by Emily Brontë
Wuthering Heights Theme of Foreignness and the Other
Heathcliff is made to feel like an outsider by his own adoptive family, which fuels his desire for revenge. It's never clear where he is originally from, although Mr. Earnshaw says he picked him up in the streets of Liverpool, a port town where immigrants entered England from foreign lands. Much is made of Heathcliff's appearance by everyone who sees him; the contrast between his swarthy, brooding looks and Edgar Linton's creamy soft skin is dramatic.
So Heathcliff is a double outsider: not only is he not related to anyone at Wuthering Heights, he is also marked as racially different. He is described dozens of times as a "dark-skinned gipsy" (1.15). Even the kindly Mr. Earnshaw, when he presents Heathcliff, says "it's as dark almost as if it came from the devil" (4.45). Nelly basically sums up the regional biases of the Yorkshire inhabitants when she says, "We don't in general take to foreigners here, Mr. Lockwood, unless they take to us first" (6.7). Heathcliff's foreign appearance, although it contributes to his segregation and mistreatment, may partially explain Catherine's attraction to him.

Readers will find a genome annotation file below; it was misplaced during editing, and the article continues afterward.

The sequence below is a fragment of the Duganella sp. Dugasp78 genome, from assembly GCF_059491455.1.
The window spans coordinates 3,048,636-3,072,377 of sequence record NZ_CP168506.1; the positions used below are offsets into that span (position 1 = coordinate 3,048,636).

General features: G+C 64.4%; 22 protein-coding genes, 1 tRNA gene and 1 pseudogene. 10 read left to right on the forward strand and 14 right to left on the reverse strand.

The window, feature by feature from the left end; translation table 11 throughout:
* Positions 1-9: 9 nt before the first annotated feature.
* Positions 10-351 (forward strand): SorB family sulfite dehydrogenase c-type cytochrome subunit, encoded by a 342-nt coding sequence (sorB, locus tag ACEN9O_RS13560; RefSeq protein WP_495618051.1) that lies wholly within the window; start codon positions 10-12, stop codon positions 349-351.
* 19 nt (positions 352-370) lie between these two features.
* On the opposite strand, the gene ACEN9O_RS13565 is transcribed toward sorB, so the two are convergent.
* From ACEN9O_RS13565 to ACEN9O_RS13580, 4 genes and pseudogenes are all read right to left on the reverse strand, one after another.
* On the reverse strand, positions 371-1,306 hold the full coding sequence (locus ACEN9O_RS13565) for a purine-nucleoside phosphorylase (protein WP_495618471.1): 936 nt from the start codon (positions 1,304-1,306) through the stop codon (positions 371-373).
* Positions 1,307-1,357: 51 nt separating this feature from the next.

Questions About Foreignness and the Other
- Is there any connection between foreigners and ghosts?
- How does Heathcliff's racial identity affect his destiny?
- What does Brontë suggest by having Heathcliff named after a dead child?
- What do characters mean by calling Heathcliff a "gipsy"? What does that epithet imply?
Chew on This
Heathcliff is as much a threat for being foreign as he is for upsetting the family hierarchy as Mr. Earnshaw's favorite.